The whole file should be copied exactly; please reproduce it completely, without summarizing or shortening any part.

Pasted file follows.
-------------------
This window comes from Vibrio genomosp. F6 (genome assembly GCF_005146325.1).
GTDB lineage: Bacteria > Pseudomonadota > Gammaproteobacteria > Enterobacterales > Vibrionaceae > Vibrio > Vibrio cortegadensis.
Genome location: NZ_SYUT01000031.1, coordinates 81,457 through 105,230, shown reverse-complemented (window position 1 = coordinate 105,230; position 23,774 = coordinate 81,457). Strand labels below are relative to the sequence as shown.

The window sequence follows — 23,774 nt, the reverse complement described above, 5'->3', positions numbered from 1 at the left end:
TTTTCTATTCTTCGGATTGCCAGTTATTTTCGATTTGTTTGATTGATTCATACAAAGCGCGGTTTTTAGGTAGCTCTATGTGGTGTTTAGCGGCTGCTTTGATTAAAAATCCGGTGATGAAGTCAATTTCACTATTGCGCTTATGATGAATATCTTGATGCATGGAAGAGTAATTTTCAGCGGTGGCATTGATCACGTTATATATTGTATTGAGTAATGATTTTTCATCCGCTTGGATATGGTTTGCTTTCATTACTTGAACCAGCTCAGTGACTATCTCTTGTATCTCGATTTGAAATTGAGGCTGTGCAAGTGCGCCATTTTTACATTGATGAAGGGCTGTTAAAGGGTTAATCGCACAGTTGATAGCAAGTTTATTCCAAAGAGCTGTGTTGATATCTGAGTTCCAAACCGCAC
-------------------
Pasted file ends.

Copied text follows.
This window comes from Vibrio genomosp. F6 (genome assembly GCF_005146325.1).
GTDB lineage: Bacteria > Pseudomonadota > Gammaproteobacteria > Enterobacterales > Vibrionaceae > Vibrio > Vibrio cortegadensis.
Genome location: NZ_SYUT01000031.1, coordinates 81,457 through 105,230, shown reverse-complemented (window position 1 = coordinate 105,230; position 23,774 = coordinate 81,457). Strand labels below are relative to the sequence as shown.

The window sequence follows — 23,774 nt, the reverse complement described above, 5'->3', positions numbered from 1 at the left end:
TTTTCTATTCTTCGGATTGCCAGTTATTTTCGATTTGTTTGATTGATTCATACAAAGCGCGGTTTTTAGGTAGCTCTATGTGGTGTTTAGCGGCTGCTTTGATTAAAAATCCGGTGATGAAGTCAATTTCACTATTGCGCTTATGATGAATATCTTGATGCATGGAAGAGTAATTTTCAGCGGTGGCATTGATCACGTTATATATTGTATTGAGTAATGATTTTTCATCCGCTTGGATATGGTTTGCTTTCATTACTTGAACCAGCTCAGTGACTATCTCTTGTATCTCGATTTGAAATTGAGGCTGTGCAAGTGCGCCATTTTTACATTGATGAAGGGCTGTTAAAGGGTTAATCGCACAGTTGATAGCAAGTTTATTCCAAAGAGCTGTGTTGATATCTGAGTTCCAAACCGCAC